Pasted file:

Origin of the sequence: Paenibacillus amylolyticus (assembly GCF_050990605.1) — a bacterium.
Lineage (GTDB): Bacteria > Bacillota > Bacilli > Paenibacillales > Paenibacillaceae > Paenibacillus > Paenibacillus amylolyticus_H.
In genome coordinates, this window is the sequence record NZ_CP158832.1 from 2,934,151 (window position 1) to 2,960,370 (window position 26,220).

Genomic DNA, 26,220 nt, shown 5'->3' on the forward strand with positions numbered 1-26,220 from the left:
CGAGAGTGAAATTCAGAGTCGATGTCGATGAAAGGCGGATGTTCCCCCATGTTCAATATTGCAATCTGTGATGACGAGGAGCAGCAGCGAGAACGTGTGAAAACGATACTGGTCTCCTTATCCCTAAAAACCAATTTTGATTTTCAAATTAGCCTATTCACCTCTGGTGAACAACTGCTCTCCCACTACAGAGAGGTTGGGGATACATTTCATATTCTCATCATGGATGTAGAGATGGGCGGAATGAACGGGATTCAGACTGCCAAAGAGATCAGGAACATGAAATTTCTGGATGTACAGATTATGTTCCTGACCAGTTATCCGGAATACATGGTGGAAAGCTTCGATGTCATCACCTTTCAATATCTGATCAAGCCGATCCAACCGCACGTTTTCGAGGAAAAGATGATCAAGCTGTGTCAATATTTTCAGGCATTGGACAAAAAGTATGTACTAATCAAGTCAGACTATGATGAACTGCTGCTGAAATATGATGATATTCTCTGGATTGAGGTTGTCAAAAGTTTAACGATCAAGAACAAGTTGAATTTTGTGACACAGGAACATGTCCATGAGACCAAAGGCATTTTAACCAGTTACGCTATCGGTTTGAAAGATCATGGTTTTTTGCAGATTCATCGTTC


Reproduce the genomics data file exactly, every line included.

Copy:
Origin of the sequence: Paenibacillus amylolyticus (assembly GCF_050990605.1) — a bacterium.
Lineage (GTDB): Bacteria > Bacillota > Bacilli > Paenibacillales > Paenibacillaceae > Paenibacillus > Paenibacillus amylolyticus_H.
In genome coordinates, this window is the sequence record NZ_CP158832.1 from 2,934,151 (window position 1) to 2,960,370 (window position 26,220).

Genomic DNA, 26,220 nt, shown 5'->3' on the forward strand with positions numbered 1-26,220 from the left:
CGAGAGTGAAATTCAGAGTCGATGTCGATGAAAGGCGGATGTTCCCCCATGTTCAATATTGCAATCTGTGATGACGAGGAGCAGCAGCGAGAACGTGTGAAAACGATACTGGTCTCCTTATCCCTAAAAACCAATTTTGATTTTCAAATTAGCCTATTCACCTCTGGTGAACAACTGCTCTCCCACTACAGAGAGGTTGGGGATACATTTCATATTCTCATCATGGATGTAGAGATGGGCGGAATGAACGGGATTCAGACTGCCAAAGAGATCAGGAACATGAAATTTCTGGATGTACAGATTATGTTCCTGACCAGTTATCCGGAATACATGGTGGAAAGCTTCGATGTCATCACCTTTCAATATCTGATCAAGCCGATCCAACCGCACGTTTTCGAGGAAAAGATGATCAAGCTGTGTCAATATTTTCAGGCATTGGACAAAAAGTATGTACTAATCAAGTCAGACTATGATGAACTGCTGCTGAAATATGATGATATTCTCTGGATTGAGGTTGTCAAAAGTTTAACGATCAAGAACAAGTTGAATTTTGTGACACAGGAACATGTCCATGAGACCAAAGGCATTTTAACCAGTTACGCTATCGGTTTGAAAGATCATGGTTTTTTGCAGATTCATCGTTC